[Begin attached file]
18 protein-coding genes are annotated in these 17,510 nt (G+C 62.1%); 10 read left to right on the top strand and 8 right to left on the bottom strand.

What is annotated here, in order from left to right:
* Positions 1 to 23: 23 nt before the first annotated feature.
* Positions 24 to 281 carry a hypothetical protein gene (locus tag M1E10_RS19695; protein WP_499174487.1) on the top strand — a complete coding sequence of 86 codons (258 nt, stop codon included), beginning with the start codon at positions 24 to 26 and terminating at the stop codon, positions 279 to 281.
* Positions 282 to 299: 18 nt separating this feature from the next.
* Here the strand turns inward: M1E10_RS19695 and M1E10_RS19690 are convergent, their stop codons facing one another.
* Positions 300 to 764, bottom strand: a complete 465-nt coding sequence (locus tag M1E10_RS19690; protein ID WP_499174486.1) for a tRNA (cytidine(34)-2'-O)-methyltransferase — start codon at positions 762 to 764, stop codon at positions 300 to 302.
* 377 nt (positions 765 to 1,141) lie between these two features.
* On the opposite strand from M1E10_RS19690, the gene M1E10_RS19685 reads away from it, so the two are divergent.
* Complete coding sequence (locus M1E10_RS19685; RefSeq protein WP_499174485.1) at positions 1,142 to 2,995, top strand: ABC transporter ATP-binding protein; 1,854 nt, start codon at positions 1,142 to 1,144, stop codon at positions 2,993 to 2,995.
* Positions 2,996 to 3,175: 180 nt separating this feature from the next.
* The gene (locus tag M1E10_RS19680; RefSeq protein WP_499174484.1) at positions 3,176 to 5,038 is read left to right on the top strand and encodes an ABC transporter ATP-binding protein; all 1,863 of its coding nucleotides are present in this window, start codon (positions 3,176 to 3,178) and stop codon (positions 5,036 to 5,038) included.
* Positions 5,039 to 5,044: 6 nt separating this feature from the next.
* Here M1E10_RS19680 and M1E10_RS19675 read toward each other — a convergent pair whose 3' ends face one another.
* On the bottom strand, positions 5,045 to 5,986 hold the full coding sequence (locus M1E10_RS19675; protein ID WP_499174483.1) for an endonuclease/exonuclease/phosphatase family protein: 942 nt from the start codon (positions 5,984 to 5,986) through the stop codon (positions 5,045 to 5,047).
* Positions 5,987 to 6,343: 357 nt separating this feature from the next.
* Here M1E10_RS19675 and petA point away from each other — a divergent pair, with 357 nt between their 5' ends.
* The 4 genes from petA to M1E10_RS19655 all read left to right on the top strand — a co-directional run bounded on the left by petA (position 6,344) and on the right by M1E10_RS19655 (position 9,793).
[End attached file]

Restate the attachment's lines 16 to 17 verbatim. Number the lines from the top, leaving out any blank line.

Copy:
* Positions 5,987 to 6,343: 357 nt separating this feature from the next.
* Here M1E10_RS19675 and petA point away from each other — a divergent pair, with 357 nt between their 5' ends.